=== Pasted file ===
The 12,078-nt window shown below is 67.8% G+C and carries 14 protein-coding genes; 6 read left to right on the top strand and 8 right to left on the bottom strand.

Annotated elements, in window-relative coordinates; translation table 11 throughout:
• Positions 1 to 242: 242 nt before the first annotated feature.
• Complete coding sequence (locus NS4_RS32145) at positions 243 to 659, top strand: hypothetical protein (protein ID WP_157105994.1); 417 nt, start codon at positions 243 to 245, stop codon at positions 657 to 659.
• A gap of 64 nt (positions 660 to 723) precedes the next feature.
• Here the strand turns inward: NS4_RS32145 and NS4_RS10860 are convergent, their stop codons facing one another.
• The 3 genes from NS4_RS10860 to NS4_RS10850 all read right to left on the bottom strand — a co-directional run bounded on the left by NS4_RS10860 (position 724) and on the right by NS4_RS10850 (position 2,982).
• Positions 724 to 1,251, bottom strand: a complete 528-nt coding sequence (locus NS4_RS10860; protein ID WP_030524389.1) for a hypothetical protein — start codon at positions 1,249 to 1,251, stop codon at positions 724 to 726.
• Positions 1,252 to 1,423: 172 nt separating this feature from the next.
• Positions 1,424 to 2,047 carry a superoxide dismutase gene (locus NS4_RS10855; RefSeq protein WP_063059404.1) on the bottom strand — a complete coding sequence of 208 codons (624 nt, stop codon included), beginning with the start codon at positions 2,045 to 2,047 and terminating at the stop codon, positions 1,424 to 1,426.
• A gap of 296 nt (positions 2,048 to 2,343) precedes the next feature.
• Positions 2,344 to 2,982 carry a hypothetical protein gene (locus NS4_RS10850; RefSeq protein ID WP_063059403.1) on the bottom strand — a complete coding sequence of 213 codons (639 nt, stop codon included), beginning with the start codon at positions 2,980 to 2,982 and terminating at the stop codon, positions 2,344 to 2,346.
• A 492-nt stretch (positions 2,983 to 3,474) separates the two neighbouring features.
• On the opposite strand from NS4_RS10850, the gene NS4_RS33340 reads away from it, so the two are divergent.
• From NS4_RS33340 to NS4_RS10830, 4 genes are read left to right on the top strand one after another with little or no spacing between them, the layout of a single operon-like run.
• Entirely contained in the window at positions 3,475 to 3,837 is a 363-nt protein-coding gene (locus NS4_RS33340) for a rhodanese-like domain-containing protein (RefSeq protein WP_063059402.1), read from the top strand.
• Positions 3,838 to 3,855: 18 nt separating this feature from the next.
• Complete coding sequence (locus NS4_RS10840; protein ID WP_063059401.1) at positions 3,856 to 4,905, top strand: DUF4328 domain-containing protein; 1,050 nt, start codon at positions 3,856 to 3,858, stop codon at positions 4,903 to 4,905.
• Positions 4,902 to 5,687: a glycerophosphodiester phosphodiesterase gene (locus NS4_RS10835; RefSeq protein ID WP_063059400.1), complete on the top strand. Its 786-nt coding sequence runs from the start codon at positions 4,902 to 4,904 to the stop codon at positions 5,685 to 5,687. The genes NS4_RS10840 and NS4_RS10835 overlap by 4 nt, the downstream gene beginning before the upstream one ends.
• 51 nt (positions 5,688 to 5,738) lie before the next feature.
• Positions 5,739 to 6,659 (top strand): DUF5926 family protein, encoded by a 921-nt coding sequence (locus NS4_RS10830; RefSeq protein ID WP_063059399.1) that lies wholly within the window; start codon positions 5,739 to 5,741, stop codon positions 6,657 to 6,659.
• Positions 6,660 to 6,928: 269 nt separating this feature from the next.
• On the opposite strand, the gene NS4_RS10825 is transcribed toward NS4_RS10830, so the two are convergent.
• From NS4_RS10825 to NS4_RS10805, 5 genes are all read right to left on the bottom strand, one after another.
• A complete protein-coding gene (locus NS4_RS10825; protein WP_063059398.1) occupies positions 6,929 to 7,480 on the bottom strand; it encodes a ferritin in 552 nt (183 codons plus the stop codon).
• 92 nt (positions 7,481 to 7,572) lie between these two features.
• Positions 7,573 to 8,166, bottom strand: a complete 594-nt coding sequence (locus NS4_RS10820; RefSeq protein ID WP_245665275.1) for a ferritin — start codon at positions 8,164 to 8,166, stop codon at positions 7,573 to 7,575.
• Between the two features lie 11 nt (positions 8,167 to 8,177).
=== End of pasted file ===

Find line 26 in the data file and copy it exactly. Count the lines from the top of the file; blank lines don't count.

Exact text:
• 92 nt (positions 7,481 to 7,572) lie between these two features.